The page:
Editor's Note: Barbara Starr is in Jordan covering the Eager Lion 2012 exercise. Read her reporting here. Watch her reports on Situation Room with Wolf Blitzer (4pET-6pET).
By Barbara Starr
It couldn't come at a more delicate time in the Middle East. No one will say it publicly, but the Eager Lion 2012 exercise - and the 12,000 multinational forces gathering in Jordan - are sending a not-so-quiet message to others in the region: they are ready for whatever comes.
From now until the end of May, one of the largest multinational military exercises the region has seen is taking place in Jordan. There are more than 19 nations, including the United States and a number of Arab and European allies, gathering to practice their combat skills, just in case.
Several U.S. military officials say while it's not the primary intention, the exercise is meant to be noticed by Syria and Iran especially. The message: even with the United States out of Iraq, and winding up the war in Afghanistan, there is a formidable U.S. presence in the region, and other countries are capable of filling in the gaps.
The U.S. Navy already is keeping two aircraft carriers in the next-door Persian Gulf region, and stepping up the presence of minesweepers in those waters. The Air Force has sent half a dozen F-22 fighters to the United Arab Emirates. The Joint Special Operations Command has conducted several deadly drone strikes against al Qaeda in Yemen.
But Eager Lion is taking it one step further. Marines will train in southern Jordan on their amphibious landing and warfare skills. But there will also be a number of the most elite U.S. Special Operations troops, training with Jordanian special forces units in counterterrorism and other assault operations.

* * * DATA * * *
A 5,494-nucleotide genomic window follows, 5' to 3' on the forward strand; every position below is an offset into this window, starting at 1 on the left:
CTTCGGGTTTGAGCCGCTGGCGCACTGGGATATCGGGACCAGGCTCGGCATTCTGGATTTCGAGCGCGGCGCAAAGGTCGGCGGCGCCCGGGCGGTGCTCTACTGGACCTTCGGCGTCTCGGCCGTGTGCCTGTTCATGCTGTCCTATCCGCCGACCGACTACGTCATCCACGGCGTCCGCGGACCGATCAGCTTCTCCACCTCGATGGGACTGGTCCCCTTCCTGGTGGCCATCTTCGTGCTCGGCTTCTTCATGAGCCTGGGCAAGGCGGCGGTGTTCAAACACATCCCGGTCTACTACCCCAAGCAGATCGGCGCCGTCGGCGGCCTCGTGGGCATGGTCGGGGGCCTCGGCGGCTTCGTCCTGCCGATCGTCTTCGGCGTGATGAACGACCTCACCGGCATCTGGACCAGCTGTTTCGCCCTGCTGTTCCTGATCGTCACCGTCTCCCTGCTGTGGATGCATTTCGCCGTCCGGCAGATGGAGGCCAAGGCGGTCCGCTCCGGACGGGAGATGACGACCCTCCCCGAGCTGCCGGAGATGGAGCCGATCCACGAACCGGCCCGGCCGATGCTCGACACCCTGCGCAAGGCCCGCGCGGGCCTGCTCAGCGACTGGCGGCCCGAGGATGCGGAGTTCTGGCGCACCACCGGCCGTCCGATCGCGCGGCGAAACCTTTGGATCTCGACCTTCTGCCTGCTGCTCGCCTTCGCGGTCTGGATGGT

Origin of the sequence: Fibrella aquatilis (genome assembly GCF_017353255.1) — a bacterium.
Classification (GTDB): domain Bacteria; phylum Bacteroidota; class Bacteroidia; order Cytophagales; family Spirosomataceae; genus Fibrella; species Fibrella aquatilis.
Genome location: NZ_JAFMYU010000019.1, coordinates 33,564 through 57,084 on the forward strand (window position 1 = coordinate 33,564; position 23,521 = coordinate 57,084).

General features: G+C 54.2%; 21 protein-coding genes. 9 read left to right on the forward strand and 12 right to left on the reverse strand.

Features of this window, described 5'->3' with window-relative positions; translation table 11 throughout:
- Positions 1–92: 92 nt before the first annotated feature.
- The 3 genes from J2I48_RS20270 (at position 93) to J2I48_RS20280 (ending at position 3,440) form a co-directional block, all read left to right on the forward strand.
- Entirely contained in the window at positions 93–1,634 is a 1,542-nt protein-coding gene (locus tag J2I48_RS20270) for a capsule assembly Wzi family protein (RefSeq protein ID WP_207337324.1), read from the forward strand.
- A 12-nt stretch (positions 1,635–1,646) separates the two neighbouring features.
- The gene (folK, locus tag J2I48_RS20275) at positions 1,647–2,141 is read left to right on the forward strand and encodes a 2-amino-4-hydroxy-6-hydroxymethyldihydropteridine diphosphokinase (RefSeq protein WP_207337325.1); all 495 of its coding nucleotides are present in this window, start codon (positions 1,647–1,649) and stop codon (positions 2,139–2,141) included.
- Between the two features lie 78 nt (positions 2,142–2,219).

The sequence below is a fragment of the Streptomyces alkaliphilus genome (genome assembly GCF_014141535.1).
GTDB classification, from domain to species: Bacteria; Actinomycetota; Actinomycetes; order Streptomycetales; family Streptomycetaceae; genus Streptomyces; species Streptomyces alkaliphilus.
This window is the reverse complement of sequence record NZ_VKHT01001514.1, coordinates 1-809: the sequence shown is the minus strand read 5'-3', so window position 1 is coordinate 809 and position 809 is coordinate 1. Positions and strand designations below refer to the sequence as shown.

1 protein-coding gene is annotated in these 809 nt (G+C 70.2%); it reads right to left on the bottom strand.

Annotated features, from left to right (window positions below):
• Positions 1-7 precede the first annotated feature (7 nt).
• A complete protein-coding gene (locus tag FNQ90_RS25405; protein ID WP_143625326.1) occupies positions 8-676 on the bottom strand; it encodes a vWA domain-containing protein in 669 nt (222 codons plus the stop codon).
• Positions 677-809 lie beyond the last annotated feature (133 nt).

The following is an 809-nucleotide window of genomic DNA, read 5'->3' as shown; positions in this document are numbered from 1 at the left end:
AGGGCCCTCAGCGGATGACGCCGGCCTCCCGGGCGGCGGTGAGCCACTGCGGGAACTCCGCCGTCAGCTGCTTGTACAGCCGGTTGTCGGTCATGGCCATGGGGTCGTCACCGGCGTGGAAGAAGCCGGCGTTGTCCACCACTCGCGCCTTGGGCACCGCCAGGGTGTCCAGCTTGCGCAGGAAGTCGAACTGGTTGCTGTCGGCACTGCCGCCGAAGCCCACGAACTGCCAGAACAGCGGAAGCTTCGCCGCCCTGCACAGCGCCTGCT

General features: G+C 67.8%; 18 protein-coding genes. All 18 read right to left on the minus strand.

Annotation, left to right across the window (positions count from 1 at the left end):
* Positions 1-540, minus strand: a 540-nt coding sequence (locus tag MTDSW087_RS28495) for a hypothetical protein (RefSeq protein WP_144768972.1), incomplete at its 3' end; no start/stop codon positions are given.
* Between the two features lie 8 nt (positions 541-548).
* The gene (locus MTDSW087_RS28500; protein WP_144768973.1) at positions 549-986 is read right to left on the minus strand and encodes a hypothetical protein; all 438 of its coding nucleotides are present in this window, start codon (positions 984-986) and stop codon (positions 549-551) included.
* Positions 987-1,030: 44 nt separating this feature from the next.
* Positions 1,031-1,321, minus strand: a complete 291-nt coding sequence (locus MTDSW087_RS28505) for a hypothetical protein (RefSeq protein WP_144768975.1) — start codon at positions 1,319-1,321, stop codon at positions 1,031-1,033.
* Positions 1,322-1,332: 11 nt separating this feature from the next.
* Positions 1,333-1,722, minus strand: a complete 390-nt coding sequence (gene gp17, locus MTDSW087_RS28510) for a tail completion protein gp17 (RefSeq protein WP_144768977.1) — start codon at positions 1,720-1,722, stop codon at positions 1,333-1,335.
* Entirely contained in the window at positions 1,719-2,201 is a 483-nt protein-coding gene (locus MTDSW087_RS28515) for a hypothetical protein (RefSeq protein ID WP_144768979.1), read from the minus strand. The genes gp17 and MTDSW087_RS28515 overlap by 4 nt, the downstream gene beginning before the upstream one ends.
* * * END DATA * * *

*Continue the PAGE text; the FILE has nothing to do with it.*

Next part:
The exercise is part of the overall U.S. military strategy to support Jordan as that country grows increasingly concerned about the unrest across its northern border with Syria. Jordanian officials are especially concerned about the potential for Syria to forces tens of thousands of its Palestinian refugees into Jordan, as well as Syrians escaping the fighting.
There is concern in a worst case scenario that the Syrian regime could lose control of some of its chemical or biological weapons stocks and they could somehow illicitly come into Jordan.
So a major portion of the exercise will also be devoted to training together on dealing with refugee flows and managing a chemical or biological weapons crisis.
But publicly, Jordanian officials say the exercise is not about their neighbor to the north.
“This has nothing to do with Syria. We respect the sovereignty of Syria. There is no tension between the Syrians and us. Our objectives are clear.” Major General. Awni el-Edwan, Chief of staff of the Jordanian Operations and Training Armed Forces. “No forces will be deployed north of the 32nd parallel. The exercise is not connected to any real world event.”
Officials quietly acknowledge all U.S. military training in the region now could be useful in the event of action against Iran. But officials strongly say Eager Lion is not aimed at either country, only at "realistic threats" in the region as one Pentagon official described it to CNN.
"Training events such as Eager Lion provide our forces with an opportunity to practice their language skills, immerse themselves in the culture, learn different tactics, techniques and procedures," Maj. Gen. Ken Tovo, head of the U.S. Special Operations Forces, said.
U.S. Special Operations Forces is expected to take on an increasing role in Middle East, both conducting drone operations in places including Yemen, but also emphasizing training with U.S. allies in the region's countries so they can take military actions when needed themselves.